KATHMANDU: Education minister Dina Nath Sharma, today said there was need to change the mindset of leaders in all political parties before restructuring the state to bring drastic changes in the education system.
Addressing the 18th anniversary of the University Grants Commission (UGC), Minister Sharma said that due to the traditional mindset in political parties, the country did not have a national education policy.
“Our education system is still carrying on with the legacy of the Panchayat regime,” he said adding, “Despite drastic change in the country’s political system after Jana Andolan-II, we have not been able to change the education system.”
Stating that although the country had entered the era of open economy, open politics and World Trade Organisation, he said continuing with the four-decade-old education policy and acts had not made students competent in the international market.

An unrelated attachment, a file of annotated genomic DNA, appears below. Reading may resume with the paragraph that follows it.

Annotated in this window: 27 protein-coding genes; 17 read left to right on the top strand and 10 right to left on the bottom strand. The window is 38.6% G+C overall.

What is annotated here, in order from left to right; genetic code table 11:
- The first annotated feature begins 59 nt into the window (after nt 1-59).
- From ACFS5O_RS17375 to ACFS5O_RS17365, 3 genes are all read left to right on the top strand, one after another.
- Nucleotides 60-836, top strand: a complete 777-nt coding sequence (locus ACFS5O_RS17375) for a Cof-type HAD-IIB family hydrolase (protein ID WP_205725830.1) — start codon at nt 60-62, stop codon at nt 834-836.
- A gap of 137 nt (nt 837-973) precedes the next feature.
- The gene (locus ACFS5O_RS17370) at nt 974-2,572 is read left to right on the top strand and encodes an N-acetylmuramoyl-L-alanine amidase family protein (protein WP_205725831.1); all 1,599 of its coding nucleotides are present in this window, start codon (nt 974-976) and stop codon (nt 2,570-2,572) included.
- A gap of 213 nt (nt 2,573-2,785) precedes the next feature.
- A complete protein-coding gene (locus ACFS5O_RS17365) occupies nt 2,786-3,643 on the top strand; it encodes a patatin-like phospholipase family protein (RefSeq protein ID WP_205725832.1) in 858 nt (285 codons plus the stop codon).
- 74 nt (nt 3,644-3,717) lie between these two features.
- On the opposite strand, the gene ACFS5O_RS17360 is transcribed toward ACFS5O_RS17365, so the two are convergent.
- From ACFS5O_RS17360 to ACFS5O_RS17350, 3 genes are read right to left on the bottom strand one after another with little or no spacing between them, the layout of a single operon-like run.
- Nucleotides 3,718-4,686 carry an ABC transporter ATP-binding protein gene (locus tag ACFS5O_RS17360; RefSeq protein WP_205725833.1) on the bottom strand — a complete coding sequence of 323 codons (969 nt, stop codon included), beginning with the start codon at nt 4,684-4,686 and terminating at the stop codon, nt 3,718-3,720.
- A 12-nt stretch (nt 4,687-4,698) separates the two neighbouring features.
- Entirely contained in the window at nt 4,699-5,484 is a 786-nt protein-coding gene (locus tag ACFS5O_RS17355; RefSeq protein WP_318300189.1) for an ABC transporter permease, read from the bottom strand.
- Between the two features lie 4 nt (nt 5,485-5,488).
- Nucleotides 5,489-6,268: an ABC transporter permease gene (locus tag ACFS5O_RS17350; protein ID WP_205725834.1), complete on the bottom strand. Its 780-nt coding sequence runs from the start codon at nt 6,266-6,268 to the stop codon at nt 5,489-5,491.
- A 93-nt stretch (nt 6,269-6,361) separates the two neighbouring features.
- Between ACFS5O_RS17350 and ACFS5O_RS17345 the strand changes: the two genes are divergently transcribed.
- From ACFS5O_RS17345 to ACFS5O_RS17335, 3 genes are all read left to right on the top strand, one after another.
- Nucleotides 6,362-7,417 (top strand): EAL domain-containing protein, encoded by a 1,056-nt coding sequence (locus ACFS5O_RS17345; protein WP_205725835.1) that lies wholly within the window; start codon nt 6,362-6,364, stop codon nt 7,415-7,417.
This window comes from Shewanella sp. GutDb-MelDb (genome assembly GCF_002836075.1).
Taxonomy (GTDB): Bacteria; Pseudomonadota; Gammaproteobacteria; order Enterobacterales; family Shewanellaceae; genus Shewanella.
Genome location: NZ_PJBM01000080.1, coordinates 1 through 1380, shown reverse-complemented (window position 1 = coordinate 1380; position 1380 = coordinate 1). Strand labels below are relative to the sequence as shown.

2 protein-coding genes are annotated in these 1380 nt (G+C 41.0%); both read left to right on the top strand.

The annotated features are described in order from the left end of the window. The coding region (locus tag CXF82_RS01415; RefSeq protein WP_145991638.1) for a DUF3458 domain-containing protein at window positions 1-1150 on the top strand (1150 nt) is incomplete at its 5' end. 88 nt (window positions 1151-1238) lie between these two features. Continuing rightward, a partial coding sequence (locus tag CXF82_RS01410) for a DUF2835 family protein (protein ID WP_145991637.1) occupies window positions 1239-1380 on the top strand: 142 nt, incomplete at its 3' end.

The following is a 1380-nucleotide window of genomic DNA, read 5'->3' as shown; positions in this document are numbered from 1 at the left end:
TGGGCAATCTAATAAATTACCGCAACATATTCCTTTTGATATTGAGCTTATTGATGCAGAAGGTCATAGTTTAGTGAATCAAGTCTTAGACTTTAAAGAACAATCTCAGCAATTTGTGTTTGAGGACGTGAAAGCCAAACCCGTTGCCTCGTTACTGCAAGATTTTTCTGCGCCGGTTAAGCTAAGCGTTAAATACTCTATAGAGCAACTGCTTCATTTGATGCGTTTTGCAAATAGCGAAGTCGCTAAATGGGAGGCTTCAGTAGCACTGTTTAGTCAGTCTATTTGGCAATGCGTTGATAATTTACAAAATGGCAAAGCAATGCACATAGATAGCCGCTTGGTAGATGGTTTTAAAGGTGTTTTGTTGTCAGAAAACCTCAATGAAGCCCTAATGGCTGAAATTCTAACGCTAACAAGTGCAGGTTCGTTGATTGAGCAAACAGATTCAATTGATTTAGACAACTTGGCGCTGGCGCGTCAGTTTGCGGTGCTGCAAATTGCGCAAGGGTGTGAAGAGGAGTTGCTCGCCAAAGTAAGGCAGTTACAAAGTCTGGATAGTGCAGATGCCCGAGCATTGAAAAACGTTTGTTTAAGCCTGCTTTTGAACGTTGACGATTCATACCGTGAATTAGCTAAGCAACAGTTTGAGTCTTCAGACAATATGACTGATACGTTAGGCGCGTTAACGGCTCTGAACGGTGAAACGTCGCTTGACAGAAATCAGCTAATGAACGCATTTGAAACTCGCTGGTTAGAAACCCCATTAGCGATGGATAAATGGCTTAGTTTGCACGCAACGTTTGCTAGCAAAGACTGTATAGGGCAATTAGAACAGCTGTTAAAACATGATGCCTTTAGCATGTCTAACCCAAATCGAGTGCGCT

He emphasised a politics-free education system. “There was need of politics in the past, so we stressed politics for citizens’ rights, but this is the age of knowledge economy, therefore we should be committed to give our best to make our students and human resources qualitative and competent in the international market,” he added.
Bhola Nath Pokharel, member secretary, UGC also echoed the same idea saying the traditional education system was of no use today at a time when the world is based on knowledge economy.
Prof Dr Suresh Raj Sharma, vice chancellor, Kathmandu University said that instead of promoting studies abroad, the state should enhance the quality of education within the country.
“The government is giving ‘No Objection Letter’ to 35,000 students for studies abroad, which means the quality of education in our country is not up to the mark,” he said adding, “We should accept this fact honestly and increase the budget and draft appropriate policies to retain students and give quality education in the 21st century.”
He also stressed the need of ‘Centre of Excellence’ in health sciences, technical education and engineering sciences, for which the state needed to invest around Rs 10 billion.
“The government should be willing and determined to establish a ‘Centre of Excellence’ in the country to ensure quality and accreditation of education in Nepal.
(Source: The Himalayantimes)